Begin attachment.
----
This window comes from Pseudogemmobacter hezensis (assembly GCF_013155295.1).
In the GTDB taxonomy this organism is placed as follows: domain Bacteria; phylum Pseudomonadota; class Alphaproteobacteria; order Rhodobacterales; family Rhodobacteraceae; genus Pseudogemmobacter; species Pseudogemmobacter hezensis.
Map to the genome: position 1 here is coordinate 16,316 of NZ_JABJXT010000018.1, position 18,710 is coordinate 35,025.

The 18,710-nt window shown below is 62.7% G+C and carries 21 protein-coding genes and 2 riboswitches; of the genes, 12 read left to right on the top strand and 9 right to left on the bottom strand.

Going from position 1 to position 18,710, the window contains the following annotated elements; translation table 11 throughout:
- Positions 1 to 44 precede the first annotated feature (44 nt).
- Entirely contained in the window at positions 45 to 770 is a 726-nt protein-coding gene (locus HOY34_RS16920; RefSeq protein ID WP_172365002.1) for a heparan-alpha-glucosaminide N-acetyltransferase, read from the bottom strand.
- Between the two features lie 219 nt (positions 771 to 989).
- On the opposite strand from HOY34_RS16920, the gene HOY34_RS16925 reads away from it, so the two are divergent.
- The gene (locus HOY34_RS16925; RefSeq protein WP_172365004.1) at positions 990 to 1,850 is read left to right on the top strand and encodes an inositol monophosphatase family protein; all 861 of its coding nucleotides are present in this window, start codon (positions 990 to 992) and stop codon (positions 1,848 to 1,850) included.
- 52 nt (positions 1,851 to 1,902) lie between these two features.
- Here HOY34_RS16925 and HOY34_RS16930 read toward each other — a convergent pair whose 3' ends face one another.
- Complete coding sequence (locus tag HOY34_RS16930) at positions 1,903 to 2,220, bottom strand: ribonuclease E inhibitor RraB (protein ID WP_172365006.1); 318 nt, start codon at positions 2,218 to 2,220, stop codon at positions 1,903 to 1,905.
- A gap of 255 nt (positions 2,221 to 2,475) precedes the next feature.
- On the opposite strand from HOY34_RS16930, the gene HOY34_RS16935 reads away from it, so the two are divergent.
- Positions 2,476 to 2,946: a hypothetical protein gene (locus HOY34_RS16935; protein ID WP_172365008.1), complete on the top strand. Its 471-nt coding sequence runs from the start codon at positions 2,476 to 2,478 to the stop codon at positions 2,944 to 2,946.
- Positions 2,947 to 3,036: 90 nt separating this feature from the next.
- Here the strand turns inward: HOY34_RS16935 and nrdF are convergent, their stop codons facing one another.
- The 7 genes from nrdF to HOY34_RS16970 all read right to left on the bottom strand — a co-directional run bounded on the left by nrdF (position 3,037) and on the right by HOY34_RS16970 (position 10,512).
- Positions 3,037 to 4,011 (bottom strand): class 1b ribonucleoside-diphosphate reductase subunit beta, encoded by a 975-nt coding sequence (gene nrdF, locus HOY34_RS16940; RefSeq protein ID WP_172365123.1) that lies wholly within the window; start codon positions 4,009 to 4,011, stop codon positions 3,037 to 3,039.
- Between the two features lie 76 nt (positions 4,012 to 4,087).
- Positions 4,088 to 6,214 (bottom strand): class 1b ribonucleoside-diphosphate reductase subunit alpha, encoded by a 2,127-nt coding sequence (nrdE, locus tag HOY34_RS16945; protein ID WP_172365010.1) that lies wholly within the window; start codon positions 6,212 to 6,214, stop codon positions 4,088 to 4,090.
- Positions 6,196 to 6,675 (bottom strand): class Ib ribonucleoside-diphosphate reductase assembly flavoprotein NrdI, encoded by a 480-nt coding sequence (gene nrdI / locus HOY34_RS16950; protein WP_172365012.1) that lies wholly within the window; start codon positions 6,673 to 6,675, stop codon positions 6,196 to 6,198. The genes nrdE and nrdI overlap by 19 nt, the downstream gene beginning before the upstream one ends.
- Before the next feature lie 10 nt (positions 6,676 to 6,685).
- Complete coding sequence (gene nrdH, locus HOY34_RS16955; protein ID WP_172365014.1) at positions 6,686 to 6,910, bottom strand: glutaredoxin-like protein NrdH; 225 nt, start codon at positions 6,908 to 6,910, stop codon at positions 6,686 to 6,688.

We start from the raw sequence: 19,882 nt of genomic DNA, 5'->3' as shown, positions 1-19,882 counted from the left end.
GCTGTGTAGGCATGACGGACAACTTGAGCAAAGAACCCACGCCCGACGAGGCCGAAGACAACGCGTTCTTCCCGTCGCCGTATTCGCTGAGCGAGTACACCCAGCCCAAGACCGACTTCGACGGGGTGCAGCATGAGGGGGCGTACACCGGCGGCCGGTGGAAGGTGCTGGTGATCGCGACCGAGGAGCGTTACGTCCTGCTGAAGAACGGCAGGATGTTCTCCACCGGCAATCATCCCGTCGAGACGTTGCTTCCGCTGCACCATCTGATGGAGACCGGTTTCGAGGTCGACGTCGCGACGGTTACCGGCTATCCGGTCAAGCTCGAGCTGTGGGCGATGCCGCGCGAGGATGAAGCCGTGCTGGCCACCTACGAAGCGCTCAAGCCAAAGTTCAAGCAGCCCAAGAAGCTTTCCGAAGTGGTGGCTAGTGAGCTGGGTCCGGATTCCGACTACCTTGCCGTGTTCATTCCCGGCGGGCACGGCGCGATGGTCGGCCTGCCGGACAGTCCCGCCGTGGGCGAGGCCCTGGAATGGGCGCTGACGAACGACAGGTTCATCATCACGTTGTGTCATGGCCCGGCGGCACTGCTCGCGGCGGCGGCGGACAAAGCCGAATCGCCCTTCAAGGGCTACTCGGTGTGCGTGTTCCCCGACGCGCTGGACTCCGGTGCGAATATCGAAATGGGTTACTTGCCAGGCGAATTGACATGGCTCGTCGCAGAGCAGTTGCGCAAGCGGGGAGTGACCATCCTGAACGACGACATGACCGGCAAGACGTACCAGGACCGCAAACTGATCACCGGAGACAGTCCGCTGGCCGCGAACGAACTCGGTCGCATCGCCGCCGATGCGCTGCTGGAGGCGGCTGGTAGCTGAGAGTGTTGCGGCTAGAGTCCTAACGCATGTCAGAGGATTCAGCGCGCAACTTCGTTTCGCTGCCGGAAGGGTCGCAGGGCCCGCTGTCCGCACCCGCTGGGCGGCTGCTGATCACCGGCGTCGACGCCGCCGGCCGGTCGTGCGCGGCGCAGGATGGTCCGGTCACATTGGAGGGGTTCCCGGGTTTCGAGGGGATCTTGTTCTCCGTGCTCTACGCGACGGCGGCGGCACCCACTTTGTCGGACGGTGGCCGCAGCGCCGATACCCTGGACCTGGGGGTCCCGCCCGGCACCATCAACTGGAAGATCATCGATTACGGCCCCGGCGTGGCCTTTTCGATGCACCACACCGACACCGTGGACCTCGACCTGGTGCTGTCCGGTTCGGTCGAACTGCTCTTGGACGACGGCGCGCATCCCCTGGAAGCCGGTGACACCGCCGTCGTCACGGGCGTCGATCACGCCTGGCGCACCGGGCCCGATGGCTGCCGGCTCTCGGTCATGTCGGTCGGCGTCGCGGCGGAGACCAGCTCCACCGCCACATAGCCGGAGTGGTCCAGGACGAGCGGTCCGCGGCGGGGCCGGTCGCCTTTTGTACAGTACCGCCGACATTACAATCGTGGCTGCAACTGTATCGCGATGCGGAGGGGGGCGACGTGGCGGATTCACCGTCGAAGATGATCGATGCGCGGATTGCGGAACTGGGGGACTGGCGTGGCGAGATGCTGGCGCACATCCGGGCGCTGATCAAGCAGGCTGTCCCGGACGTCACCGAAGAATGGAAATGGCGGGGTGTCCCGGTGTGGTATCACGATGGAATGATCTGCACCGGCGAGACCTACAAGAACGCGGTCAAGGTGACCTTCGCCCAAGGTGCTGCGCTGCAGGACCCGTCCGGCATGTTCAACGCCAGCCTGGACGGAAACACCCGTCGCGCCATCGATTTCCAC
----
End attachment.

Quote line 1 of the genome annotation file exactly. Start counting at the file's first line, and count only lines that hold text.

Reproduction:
This window comes from Pseudogemmobacter hezensis (assembly GCF_013155295.1).